Mertle and Boo playing with a rope toy at the centre

Halloween kittens among influx of homeless litters

A litter of kittens given Halloween-themed names are among an influx of homeless young moggies in Blue Cross care.

Our Bromsgrove centre near Birmingham has cared for 25 kittens in the past three weeks, which is unusual at this time of year as more litters tend to be born in the spring and summer when the weather is warmer.

Blue Cross fears that this year's prolonged 'kitten season' is a knock-on effect of lockdowns when vets stopped routine treatment such as neutering.

Halloween kittens  Boo, Casper, Spirit, Spook and Mertle on a orange and red blanket together
Halloween kittens Boo, Casper, Spook, Mertle and Spirit hope to be in a new home soon

Caroline Oram, Animal Welfare Assistant, says: “Our Halloween kitties came from an unplanned litter and a litter of strays and we have also admitted several stray pregnant mums who gave birth on site.

"We haven’t seen these kinds of numbers of kittens admitted in autumn before. We wonder if it is because many owners weren’t able to neuter their pets during the pandemic or perhaps took on a kitten in lockdown and weren’t aware that very young cats, still kittens themselves, can become pregnant.”

The Halloween litter, now 11-weeks-old, have been named Boo, Casper, Spirit, Spook and Mertle, and they are set to enjoy the upcoming spooky celebrations in loving new homes.

Little kitten Spook at the Bromsgrove centre
Little Spook is among an unseasonal influx of kittens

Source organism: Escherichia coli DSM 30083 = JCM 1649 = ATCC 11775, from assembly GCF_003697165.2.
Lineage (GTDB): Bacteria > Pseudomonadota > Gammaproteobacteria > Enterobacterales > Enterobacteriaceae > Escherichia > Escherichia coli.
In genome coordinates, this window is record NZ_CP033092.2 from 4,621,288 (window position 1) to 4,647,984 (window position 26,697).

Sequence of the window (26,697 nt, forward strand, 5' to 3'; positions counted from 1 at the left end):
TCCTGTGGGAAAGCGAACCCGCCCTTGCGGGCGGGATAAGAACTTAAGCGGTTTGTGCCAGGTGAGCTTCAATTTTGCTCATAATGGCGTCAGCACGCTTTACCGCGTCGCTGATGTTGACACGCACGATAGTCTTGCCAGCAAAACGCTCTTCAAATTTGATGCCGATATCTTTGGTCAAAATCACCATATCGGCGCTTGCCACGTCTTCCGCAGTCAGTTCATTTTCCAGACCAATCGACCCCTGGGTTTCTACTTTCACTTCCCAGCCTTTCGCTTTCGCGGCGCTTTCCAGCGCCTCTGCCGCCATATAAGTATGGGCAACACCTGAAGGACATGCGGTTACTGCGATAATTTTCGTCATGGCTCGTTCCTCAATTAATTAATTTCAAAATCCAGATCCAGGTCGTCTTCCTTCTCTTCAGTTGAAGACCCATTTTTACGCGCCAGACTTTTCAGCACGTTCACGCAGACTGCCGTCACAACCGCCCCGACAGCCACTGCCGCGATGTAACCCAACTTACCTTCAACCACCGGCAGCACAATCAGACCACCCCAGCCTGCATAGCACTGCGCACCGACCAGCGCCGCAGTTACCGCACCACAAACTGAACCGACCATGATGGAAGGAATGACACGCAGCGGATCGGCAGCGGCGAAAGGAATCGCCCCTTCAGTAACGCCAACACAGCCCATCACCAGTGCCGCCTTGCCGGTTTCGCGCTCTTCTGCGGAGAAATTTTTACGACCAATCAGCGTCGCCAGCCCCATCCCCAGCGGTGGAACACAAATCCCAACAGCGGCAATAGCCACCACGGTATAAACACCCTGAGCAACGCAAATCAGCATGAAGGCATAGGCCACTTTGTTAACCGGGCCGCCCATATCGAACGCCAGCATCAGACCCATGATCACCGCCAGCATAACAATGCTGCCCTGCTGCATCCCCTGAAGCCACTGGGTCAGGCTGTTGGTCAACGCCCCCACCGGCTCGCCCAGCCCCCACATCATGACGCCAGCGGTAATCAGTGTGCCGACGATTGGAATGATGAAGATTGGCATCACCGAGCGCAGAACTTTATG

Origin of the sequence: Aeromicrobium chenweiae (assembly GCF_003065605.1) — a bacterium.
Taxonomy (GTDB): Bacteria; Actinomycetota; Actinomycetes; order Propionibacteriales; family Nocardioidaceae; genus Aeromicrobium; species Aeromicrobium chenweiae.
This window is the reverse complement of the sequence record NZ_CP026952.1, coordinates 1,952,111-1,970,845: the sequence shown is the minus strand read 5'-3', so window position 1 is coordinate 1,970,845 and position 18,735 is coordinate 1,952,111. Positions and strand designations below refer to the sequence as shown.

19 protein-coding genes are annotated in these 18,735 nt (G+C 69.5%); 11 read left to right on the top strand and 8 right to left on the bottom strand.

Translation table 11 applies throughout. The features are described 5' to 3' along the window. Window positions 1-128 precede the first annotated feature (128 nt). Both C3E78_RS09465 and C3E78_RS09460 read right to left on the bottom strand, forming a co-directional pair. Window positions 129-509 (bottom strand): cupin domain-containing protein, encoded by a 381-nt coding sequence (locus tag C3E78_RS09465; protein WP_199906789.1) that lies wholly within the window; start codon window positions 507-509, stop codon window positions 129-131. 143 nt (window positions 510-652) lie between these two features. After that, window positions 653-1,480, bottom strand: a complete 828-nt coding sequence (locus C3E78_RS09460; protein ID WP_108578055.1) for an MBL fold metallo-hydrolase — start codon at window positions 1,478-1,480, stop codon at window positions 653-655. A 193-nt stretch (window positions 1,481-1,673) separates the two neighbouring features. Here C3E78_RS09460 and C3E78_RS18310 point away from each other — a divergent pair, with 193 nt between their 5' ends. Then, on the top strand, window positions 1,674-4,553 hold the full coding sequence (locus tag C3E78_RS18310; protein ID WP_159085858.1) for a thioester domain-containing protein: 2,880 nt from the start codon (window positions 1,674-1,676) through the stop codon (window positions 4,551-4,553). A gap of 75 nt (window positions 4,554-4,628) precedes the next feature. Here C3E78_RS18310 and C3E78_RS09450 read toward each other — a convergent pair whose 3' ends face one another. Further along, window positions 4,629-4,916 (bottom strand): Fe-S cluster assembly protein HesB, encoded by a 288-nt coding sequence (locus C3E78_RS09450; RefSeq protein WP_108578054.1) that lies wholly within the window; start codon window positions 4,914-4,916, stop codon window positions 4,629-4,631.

Another litter of four are also being cared for at Bromsgrove after being found as strays without their mum, a further four kitten siblings rejected by their mum are in foster care being hand-reared and seven-month-old Mochi, who was barely out of kittenhood herself, gave birth to a litter of seven at the centre.

Caroline continues: “In the days up to Halloween we hope to find all the spookily named and other kittens and their mums a new home. We hope owners make sure their pets are neutered as soon as they are old enough and vets can make appointments for the procedure. Remember, very young cats can become pregnant and siblings may mate if not neutered.”

Meanwhile, Blue Cross continues to see increasing numbers of older cats waiting longer than normal to find a happy home, such as poor Billy, who has been at our Southampton rehoming centre in Hampshire for a heartbreaking seven months.

Visit our rehoming page to see the many cats in our care in need of loving families.

— Page last updated 21/10/2021